Wednesday, March 01, 2023

On Air With Zoe Washington and 9 Kilometers

Marks, Janae. On Air with Zoe Washington
February 14th 2023 by Katherine Tegen Books
E ARC provided by Edelweiss Plus

After writing to her father and working to get him exonerated for a crime which he did not commit in From the desk of Zoe Washington, Zoe is back. At fourteen, she's glad to be working at Ari's bakery, although she has to work at the counter and not in the bakery, which is her ture love. Her father Marcus is working at the bakery and trying to put his life back together. Zoe's mom, dad, and grandma are supportive, and even have Marcus over for Sunday suppers so that everyone can reconnect. Zoe is impatient about a lot of things, and when she finds out that Marcus would like to open his own restaurant, she feels that opening one soon would get her back to baking and solve a lot of her problems. It's not that simple, though. Marcus has no credit score, so a bank won't loan him the money. It's a long process to get restitution for his wrongful incarceration. Starting a restaurant takes a lot of thought and work. After contacting the public radio broadcaster who interviewed her to see if she could get more publicity for Marcus' case, she is turned down, but decides to put together a podcast. She is also dealing with the fact that her friends Trevor and Maya "like like" each other, and finds herself in the middle of their fledgling romance, hoping it won't go wrong. She is also contacted by Hannah, a girl whose mother is in jail for crimes she did commit. Hannah heard Zoe's interview, and wants to connect because she doesn't know anyone else with a parent in jail, and the two spend some time together. Marcus and Zoe finally realize that it might be possible for Marcus to fund and run a food truck, and the two work on a Kickstarter campaign to fund Big and Little BBQ. Things look bleak until Zoe decides to put on a fundraiser/podcast event. Will she be able to raise the money so that the food truck dream can come true?
Strengths: I'm a fan of an interesting yet supportive dynamic, and I loved that Zoe's mom and dad, and even her grandmother are supportive of Zoe and Marcus reconnecting. Zoe does a great job at looking into the details of setting up a restaurant, and exercises a lot of agency for a young person, which is great to see. The drama with her friends liking each other adds another layer of interest, and her compassion for Hannah is a good example of paying things forward. We don't see her bake as much, because she's busy with so many other things, but the cupcakes on the cover are a nice touch. Marks writes a complex and nuanced novels that are generally upbeat but deal with serious issues. A Soft Place to Land has circulated well, and I'll be looking forward to whatever she writes next.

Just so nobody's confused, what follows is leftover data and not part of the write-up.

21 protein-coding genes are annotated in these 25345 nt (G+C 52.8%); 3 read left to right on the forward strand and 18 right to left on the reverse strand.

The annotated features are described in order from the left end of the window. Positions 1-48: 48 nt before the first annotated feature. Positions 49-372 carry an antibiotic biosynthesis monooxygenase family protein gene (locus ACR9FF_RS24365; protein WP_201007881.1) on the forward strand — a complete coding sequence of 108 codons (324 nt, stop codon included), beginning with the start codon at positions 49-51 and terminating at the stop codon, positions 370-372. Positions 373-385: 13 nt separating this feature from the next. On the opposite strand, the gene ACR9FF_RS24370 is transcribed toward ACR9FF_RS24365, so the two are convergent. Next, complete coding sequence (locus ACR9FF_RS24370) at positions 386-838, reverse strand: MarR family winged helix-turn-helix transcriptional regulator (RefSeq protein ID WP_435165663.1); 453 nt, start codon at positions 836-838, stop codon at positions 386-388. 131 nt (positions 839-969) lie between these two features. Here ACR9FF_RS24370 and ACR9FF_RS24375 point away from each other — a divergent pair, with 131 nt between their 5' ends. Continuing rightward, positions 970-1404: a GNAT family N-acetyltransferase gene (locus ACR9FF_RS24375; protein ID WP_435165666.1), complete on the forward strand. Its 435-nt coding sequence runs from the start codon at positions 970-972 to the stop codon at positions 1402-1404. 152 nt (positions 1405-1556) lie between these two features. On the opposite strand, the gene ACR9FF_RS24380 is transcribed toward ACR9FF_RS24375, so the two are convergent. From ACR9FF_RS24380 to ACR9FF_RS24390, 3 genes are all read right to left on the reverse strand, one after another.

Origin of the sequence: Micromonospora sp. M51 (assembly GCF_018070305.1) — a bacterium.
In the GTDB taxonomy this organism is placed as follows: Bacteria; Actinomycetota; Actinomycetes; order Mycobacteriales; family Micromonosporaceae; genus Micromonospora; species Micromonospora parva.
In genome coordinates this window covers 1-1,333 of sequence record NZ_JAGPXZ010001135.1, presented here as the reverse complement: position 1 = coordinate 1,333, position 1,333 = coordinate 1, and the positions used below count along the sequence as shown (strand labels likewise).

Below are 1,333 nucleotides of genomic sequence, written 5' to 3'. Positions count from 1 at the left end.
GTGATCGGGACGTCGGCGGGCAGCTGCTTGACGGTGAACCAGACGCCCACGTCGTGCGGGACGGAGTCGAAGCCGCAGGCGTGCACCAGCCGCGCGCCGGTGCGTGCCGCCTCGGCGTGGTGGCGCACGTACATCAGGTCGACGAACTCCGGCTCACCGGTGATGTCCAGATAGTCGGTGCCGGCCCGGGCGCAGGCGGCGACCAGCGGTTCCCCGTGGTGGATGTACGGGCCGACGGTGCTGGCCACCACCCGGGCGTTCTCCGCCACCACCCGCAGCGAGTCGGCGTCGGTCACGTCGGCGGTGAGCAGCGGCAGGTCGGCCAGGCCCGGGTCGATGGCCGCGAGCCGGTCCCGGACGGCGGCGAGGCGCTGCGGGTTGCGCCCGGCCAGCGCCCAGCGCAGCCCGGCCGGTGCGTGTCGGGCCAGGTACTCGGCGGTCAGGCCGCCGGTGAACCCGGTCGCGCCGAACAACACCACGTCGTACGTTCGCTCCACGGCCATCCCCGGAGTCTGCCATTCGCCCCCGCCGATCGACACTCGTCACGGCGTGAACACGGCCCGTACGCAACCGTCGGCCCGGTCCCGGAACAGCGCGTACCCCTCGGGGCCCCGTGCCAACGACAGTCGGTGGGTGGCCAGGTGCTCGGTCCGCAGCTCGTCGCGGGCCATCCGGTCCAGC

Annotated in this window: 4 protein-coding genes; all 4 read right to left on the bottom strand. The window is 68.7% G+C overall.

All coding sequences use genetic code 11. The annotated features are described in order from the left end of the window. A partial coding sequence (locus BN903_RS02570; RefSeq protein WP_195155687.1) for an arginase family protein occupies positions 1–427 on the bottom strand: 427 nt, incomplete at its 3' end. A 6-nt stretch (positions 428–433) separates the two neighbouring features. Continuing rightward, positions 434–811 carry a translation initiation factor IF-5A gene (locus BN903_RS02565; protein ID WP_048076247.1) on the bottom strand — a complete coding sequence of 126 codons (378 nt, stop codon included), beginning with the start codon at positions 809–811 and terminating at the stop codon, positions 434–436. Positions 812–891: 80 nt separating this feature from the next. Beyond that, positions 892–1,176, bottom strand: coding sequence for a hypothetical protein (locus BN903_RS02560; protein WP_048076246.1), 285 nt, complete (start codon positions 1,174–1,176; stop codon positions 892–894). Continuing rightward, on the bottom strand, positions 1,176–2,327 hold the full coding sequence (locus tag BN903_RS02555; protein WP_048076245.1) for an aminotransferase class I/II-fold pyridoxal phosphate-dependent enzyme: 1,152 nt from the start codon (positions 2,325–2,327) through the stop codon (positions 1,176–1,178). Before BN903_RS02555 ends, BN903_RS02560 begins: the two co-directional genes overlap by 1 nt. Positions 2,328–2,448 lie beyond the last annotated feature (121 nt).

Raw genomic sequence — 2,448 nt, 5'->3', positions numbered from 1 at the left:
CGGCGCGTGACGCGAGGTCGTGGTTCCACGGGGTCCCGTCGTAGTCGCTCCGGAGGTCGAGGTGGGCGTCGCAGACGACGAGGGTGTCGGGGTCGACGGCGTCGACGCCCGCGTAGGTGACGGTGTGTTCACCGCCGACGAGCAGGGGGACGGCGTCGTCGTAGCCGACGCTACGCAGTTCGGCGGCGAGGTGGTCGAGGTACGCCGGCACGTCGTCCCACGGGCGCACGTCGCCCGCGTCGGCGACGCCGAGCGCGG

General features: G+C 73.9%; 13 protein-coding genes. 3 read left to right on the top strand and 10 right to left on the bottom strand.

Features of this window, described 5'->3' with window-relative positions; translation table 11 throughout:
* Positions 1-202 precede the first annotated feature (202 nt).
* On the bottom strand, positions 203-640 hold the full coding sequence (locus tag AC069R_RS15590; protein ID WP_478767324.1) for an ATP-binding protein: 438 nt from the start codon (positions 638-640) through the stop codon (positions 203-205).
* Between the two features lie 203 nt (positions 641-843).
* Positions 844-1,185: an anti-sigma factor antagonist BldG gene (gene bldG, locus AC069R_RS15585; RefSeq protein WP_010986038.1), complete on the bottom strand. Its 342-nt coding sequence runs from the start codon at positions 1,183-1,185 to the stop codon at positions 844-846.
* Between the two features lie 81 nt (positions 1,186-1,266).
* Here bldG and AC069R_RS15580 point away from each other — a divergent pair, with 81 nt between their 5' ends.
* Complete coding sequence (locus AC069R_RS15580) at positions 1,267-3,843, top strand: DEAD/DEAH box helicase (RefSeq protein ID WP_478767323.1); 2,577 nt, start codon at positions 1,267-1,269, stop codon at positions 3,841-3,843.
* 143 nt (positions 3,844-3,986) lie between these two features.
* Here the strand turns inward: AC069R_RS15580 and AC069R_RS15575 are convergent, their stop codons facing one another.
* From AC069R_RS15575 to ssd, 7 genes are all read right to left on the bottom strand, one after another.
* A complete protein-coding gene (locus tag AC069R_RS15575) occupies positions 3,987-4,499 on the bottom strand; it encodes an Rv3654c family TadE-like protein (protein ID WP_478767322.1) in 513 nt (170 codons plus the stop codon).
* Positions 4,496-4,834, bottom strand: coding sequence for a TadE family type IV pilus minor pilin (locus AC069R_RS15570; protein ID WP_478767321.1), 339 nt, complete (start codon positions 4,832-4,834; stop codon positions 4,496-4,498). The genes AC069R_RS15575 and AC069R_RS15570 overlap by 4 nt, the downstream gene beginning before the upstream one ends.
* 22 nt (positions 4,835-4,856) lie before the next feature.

Weaknesses: As a fan of the long, long range plans myself, Zoe seemed too impatient for results. Marcus' plan to wait until she was out of college (eight years) seemed completely realistic to me, but way too long for most tweens and high schoolers. 
What I really think: This is an interesting follow up to the first book, and answers a lot of questions about Zoe, her father, and her whole family go forward. Kids Doing Things is my favorite kind of book, and I enjoyed Zoe's baking, working, playing Cupid, and hanging out with her family. 

Aguilera, Claudio, Lyon, Gabriela (illus.), and Schimel, Lawrence (trans.)
9 Kilometers 
February 28, 2023 by Eerdmans Books for Young Reader
Copy provided by the publisher

A young boy leaves home early in the morning while it is still dark in order to walk 9 kilometers to school. He talks about the subjects that occupy his mind on the journey; he thinks about the math of calculating the number of steps he takes every day, looks at the different flora and fauna he encounters, and talks about the emotions he feels. He must go across fields and rivers, and is willing to make the journey because he knows that education is important. The end of the book includes short descriptions of other students who have walked long distances to school in different places around the world, including 45 children in Colombia who walk 10 kilometers along a road that is often impassable to vehicles, and a boy and his sister in Kenya who walked 15 kilometers to school. 

I walk about a mile and a half every day to school, no matter what the weather is, and people think this is unusual. Since my grandfather walked five miles to the Goodyear Tire Company in Akron and five miles home after working on the assembly line all day during the 1930s, it never seemed like a big deal to me. My students don't understand why I would not drive, so 9 Kilometers is a great book to show them that children in other countries put in a lot of effort to go to school, and that education is something that they should not take for granted!

The illustrations are appealing, and the color palettes changes with the light and weather the boy experiences. I doubt I'll ever see the Colombian countryside, so it is a nice look at a different environment. My walk is all sidewalks and streets; it would be interesting to have to take a pulley operated barge over a river, although I am sure that on some days it would just seem like a lot of work.  Eerdmans Books has a lot of titles from other countries that children in the US would benefit from reading, and this is perhaps my favorite. 


  1. I'm glad to hear you enjoyed the new Zoe Washington book. I'm looking forward to reading it.

  2. I've seen Zoe Washington around and was wondering how it was. So, your take was interesting. Also, the illustrations sound especially nice in 9 Kilometers.

  3. Anonymous12:54 PM EST

    Very interesting characters and plot. Thanks for sharing. Carol Baldwin